No, I didn’t sleep a single solitary wink. It wasn’t so much anxiety as my heart monitor shouting every few minutes to tell the nurse I was having ectopic beats. I told myself I’d have plenty of time to sleep the next day and settled down listening to Rammstein all night. Fight music for punching the Grim Reaper in the eye socket. Before the nurse came to take me away at 8am, I had to repeat the shower ritual and get into a hospital gown and my fancy slippers.
I was wheeled to theatre. I could have walked, but they just default to wheelchairs for some reason. I’m the kind of prisoner who jokes on the way to the gallows. Somehow the nurse and I were talking about crossword puzzles. Surprisingly, I was then held in a queue, parked up with a row of old men in identical gowns. There was one young girl, bald from chemo, but she was sent to the other side of the room. No one spoke. Staff whirled around. It was cold. I kept telling myself it would be over soon. There’s really nothing else you can tell yourself at that point.
My team introduced themselves. It takes a lot of people to replace one aortic root. I met so many people, I hardly took it in. When my two anaesthetists asked if I had any questions, and because my brain is the way it is, I blurted out something about the possibility of waking up in the middle of it all. And yes! That can happen if you have really lousy anaesthetists. Now you know. Hooray for me for asking that unbelievably stupid question at that precise moment.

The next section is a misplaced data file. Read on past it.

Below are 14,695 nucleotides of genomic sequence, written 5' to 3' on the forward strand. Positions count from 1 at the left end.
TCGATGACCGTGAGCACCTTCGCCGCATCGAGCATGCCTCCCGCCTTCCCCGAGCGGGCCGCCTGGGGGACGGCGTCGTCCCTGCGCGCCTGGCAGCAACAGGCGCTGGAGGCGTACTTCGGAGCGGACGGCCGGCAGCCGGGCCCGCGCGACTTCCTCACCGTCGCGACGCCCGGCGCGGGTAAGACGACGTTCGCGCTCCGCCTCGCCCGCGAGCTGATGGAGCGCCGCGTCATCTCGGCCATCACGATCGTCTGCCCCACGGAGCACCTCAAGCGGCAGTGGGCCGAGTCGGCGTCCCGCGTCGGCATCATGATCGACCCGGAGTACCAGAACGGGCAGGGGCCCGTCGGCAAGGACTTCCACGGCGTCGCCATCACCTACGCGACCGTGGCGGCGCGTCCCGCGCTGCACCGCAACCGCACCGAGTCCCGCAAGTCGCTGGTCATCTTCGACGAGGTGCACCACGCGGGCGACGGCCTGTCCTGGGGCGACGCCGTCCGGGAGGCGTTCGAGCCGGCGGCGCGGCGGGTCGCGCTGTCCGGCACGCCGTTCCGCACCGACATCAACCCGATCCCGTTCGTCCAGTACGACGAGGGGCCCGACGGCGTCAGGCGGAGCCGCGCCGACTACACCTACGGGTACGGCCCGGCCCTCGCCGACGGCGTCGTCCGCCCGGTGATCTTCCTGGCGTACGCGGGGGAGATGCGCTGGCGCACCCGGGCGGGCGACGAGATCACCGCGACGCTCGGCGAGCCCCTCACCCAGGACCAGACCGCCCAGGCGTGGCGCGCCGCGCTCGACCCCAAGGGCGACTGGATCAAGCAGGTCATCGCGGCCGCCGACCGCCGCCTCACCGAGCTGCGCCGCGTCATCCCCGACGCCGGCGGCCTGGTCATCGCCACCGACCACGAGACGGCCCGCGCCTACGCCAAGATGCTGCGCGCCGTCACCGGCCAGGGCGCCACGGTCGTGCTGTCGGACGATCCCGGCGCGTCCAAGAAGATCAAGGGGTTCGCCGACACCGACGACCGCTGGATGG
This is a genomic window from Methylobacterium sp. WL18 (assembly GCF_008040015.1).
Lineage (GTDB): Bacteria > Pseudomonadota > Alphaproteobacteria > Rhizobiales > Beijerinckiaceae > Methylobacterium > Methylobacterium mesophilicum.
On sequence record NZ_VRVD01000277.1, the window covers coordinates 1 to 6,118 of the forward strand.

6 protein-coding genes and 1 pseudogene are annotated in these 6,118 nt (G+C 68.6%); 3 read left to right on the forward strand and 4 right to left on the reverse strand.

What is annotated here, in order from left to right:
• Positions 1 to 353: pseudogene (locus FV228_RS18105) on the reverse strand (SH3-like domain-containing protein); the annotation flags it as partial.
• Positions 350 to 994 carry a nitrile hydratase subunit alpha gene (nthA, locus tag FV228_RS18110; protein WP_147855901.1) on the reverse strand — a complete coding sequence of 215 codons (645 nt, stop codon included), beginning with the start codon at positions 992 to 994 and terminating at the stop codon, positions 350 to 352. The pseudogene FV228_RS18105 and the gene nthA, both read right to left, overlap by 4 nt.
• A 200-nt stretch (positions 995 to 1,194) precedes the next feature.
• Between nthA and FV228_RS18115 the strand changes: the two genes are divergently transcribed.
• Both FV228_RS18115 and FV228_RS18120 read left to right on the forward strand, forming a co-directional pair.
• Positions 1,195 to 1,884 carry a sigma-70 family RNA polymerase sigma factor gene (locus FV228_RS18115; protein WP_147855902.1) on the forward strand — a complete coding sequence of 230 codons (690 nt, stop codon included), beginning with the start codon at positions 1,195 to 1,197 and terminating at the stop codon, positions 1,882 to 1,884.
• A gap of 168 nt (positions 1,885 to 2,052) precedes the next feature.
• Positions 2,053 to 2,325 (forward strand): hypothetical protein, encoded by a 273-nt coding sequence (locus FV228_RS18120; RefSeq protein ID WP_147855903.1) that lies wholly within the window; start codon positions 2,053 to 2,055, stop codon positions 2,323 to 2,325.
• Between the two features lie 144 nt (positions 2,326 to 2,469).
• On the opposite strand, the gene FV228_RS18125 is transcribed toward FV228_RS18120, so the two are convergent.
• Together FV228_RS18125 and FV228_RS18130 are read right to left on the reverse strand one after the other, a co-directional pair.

I was wheeled into a small, chilly antechamber with a bed and several nurses, as well as my (not lousy) anaesthetists. Here I would be given a sedative through a cannula, followed by my general anaesthetic. I think they also attached me to some monitors in here, though my memories drift into vapour at this point. I can remember holding a nurse’s hand and saying “Just feel free to mess me up” as the drugs took hold. They do the job – you feel drunk and accepting, and full of big hilarious love. I’m pretty sure I told everyone in that room they were perfect angels. I wasn’t aware of them inserting the larger cannula that goes into the underside of the wrist, and for that I’m grateful.
I was in theatre for seven and a half hours.
I don’t remember waking up in Critical Care. I’m told one of my aunts was there to witness me first opening my eyes, and I gestured at the ventilator tube down my throat. I was worried about that part, waking up with the tube, but I don’t remember it being uncomfortable. My aunt thinks I was gesturing apologetically, as if to say “Can’t speak”. I certainly wasn’t panicking, but the nurses are prepared for that eventuality and just sedate you again if you’re a flailer. It’s rare, though. They have to leave the tube in until you can prove you can breathe without it, and though I don’t remember it being removed I know the bottom of my lungs were some of the last parts of me to wake up, so breathing is a lot like when you’re wearing a corset – upper lungs only.